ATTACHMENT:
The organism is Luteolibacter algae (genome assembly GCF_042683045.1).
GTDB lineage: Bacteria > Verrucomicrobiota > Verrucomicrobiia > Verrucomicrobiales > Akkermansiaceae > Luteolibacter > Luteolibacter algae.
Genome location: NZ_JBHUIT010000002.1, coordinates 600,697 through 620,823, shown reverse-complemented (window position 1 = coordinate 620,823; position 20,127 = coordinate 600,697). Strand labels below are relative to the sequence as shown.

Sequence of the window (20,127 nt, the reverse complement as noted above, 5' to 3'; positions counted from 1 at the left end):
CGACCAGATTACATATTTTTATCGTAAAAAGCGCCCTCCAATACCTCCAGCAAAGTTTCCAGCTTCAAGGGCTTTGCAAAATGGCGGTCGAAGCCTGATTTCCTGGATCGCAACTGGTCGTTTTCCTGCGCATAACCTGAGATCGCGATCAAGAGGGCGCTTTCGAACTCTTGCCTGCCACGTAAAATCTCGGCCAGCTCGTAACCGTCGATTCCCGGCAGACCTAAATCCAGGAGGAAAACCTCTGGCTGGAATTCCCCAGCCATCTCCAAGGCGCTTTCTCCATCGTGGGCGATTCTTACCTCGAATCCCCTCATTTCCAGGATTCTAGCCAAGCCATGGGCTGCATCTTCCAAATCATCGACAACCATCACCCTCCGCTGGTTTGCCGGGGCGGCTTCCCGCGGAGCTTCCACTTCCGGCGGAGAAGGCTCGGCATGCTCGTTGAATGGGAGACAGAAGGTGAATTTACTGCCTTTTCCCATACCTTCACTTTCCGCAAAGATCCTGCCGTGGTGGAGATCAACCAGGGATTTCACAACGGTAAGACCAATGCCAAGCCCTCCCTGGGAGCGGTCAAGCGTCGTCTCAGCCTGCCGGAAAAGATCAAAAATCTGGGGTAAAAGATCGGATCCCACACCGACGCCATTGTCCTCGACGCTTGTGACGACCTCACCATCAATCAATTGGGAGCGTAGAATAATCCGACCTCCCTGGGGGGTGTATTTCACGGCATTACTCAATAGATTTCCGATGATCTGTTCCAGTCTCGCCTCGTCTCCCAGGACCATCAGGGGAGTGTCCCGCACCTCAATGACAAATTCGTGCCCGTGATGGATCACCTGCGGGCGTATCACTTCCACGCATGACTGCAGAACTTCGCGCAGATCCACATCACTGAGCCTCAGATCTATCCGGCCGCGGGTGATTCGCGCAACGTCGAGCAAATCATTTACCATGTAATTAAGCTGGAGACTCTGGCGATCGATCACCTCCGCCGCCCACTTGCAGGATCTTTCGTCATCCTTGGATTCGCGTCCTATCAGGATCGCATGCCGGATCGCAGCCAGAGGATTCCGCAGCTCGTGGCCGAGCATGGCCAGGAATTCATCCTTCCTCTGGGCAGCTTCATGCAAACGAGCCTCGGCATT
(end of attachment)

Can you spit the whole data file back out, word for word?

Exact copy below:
The organism is Luteolibacter algae (genome assembly GCF_042683045.1).
GTDB lineage: Bacteria > Verrucomicrobiota > Verrucomicrobiia > Verrucomicrobiales > Akkermansiaceae > Luteolibacter > Luteolibacter algae.
Genome location: NZ_JBHUIT010000002.1, coordinates 600,697 through 620,823, shown reverse-complemented (window position 1 = coordinate 620,823; position 20,127 = coordinate 600,697). Strand labels below are relative to the sequence as shown.

Sequence of the window (20,127 nt, the reverse complement as noted above, 5' to 3'; positions counted from 1 at the left end):
CGACCAGATTACATATTTTTATCGTAAAAAGCGCCCTCCAATACCTCCAGCAAAGTTTCCAGCTTCAAGGGCTTTGCAAAATGGCGGTCGAAGCCTGATTTCCTGGATCGCAACTGGTCGTTTTCCTGCGCATAACCTGAGATCGCGATCAAGAGGGCGCTTTCGAACTCTTGCCTGCCACGTAAAATCTCGGCCAGCTCGTAACCGTCGATTCCCGGCAGACCTAAATCCAGGAGGAAAACCTCTGGCTGGAATTCCCCAGCCATCTCCAAGGCGCTTTCTCCATCGTGGGCGATTCTTACCTCGAATCCCCTCATTTCCAGGATTCTAGCCAAGCCATGGGCTGCATCTTCCAAATCATCGACAACCATCACCCTCCGCTGGTTTGCCGGGGCGGCTTCCCGCGGAGCTTCCACTTCCGGCGGAGAAGGCTCGGCATGCTCGTTGAATGGGAGACAGAAGGTGAATTTACTGCCTTTTCCCATACCTTCACTTTCCGCAAAGATCCTGCCGTGGTGGAGATCAACCAGGGATTTCACAACGGTAAGACCAATGCCAAGCCCTCCCTGGGAGCGGTCAAGCGTCGTCTCAGCCTGCCGGAAAAGATCAAAAATCTGGGGTAAAAGATCGGATCCCACACCGACGCCATTGTCCTCGACGCTTGTGACGACCTCACCATCAATCAATTGGGAGCGTAGAATAATCCGACCTCCCTGGGGGGTGTATTTCACGGCATTACTCAATAGATTTCCGATGATCTGTTCCAGTCTCGCCTCGTCTCCCAGGACCATCAGGGGAGTGTCCCGCACCTCAATGACAAATTCGTGCCCGTGATGGATCACCTGCGGGCGTATCACTTCCACGCATGACTGCAGAACTTCGCGCAGATCCACATCACTGAGCCTCAGATCTATCCGGCCGCGGGTGATTCGCGCAACGTCGAGCAAATCATTTACCATGTAATTAAGCTGGAGACTCTGGCGATCGATCACCTCCGCCGCCCACTTGCAGGATCTTTCGTCATCCTTGGATTCGCGTCCTATCAGGATCGCATGCCGGATCGCAGCCAGAGGATTCCGCAGCTCGTGGCCGAGCATGGCCAGGAATTCATCCTTCCTCTGGGCAGCTTCATGCAAACGAGCCTCGGCATT